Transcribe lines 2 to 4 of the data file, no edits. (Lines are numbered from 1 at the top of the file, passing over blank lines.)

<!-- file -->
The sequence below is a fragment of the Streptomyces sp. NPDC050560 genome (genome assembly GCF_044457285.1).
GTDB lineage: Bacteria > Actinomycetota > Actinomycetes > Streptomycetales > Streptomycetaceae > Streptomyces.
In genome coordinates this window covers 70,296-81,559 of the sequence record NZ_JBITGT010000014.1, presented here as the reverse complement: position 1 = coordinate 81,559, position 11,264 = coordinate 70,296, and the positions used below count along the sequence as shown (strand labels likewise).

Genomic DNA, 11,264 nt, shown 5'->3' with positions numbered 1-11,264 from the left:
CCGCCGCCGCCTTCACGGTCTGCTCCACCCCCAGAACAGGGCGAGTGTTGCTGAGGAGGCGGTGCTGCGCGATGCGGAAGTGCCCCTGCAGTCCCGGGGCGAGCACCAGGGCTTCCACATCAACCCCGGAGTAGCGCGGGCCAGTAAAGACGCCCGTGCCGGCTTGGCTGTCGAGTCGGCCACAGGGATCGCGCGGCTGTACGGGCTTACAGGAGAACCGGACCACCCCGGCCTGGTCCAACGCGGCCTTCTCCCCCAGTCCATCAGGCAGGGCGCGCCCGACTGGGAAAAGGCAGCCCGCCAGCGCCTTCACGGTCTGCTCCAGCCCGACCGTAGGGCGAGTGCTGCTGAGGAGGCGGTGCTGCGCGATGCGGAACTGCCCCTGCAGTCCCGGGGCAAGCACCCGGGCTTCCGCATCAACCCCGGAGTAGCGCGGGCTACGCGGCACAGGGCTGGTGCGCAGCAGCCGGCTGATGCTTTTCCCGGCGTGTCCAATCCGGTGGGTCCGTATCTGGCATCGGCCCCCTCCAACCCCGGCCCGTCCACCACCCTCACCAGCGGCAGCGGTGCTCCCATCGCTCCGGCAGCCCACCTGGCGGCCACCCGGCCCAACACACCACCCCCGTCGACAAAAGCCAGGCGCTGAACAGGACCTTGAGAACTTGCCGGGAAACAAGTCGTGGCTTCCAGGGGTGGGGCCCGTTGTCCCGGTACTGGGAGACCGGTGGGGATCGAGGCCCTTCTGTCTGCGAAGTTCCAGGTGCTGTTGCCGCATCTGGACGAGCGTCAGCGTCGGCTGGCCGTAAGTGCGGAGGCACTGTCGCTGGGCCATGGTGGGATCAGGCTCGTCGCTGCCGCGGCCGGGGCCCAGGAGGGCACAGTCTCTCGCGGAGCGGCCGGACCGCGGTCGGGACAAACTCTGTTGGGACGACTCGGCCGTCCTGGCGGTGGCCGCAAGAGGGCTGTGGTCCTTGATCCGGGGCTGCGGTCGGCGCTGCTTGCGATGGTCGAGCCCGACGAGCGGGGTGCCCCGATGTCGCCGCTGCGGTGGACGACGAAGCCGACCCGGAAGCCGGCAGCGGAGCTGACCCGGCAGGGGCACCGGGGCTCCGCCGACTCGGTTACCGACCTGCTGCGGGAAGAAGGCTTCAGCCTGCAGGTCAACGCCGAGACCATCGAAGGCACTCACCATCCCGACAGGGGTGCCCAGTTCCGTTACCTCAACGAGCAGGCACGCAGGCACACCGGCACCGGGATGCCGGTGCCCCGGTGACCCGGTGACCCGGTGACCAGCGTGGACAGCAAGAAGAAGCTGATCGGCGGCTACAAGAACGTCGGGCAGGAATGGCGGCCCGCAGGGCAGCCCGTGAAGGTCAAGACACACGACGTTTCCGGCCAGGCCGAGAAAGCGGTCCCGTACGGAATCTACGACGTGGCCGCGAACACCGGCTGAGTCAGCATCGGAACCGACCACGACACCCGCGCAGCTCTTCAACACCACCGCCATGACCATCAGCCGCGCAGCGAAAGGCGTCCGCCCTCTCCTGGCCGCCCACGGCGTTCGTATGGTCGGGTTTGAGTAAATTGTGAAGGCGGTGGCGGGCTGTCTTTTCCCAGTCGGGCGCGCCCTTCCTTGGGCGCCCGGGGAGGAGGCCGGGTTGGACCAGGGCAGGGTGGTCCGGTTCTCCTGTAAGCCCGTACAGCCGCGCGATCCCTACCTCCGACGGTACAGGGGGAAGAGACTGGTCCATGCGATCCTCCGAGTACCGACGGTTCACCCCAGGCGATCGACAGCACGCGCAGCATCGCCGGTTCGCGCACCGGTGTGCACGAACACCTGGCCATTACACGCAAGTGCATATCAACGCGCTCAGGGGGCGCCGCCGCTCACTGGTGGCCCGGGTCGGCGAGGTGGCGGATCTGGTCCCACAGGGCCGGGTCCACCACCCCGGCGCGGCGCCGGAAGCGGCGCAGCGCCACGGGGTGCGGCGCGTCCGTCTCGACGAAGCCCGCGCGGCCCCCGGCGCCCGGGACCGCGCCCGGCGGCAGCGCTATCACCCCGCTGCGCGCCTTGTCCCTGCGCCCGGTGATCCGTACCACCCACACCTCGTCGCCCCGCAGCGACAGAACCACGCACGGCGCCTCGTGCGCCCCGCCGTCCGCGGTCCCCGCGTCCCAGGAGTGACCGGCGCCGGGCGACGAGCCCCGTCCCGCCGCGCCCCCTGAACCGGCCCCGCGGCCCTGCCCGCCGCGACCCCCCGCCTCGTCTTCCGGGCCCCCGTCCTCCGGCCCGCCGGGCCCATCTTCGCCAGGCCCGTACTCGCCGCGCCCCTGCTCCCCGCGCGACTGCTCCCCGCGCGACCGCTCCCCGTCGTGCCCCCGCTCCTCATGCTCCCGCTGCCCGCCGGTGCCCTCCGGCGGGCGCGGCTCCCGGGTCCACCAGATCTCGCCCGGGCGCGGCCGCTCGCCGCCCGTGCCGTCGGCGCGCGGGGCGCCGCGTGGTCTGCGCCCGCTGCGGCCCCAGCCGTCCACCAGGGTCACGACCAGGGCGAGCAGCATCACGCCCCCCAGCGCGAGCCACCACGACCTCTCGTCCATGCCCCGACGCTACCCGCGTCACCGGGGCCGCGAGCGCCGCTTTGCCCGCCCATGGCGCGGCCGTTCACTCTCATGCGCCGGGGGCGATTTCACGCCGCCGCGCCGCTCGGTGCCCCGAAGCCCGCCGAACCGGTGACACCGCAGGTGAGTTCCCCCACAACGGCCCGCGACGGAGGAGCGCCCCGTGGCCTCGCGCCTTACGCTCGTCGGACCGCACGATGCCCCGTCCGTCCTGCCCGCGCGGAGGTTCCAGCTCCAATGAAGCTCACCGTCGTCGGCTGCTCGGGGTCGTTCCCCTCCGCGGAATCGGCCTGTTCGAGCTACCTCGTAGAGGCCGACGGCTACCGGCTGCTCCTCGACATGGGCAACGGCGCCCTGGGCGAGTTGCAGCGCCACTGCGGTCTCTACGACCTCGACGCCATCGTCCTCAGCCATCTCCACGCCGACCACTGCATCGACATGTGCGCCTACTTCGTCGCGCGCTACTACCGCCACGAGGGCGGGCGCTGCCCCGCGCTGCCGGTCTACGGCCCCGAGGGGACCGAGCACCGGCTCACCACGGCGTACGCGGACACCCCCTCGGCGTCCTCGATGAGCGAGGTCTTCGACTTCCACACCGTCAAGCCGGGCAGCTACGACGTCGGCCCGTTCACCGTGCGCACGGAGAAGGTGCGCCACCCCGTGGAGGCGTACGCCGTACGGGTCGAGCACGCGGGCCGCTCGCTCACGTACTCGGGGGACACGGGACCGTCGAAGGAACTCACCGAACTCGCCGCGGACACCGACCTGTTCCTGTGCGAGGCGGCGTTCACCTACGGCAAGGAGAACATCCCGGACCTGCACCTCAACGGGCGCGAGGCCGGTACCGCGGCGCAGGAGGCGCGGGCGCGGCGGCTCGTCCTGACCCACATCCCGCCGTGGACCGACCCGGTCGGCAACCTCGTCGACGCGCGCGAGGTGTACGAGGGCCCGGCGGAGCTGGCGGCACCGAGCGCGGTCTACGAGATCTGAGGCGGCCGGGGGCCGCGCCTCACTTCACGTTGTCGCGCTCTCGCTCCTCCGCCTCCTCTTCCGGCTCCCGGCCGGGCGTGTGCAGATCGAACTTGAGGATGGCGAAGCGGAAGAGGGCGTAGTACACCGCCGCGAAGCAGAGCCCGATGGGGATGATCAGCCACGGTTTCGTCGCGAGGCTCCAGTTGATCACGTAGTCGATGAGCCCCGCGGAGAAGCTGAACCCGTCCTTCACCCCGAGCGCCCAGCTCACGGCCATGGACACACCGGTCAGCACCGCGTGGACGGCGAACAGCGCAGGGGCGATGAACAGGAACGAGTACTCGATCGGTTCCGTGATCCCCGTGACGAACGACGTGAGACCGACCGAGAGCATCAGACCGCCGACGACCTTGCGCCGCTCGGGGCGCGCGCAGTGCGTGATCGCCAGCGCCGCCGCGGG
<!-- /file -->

GTDB lineage: Bacteria > Actinomycetota > Actinomycetes > Streptomycetales > Streptomycetaceae > Streptomyces.
In genome coordinates this window covers 70,296-81,559 of the sequence record NZ_JBITGT010000014.1, presented here as the reverse complement: position 1 = coordinate 81,559, position 11,264 = coordinate 70,296, and the positions used below count along the sequence as shown (strand labels likewise).

Genomic DNA, 11,264 nt, shown 5'->3' with positions numbered 1-11,264 from the left: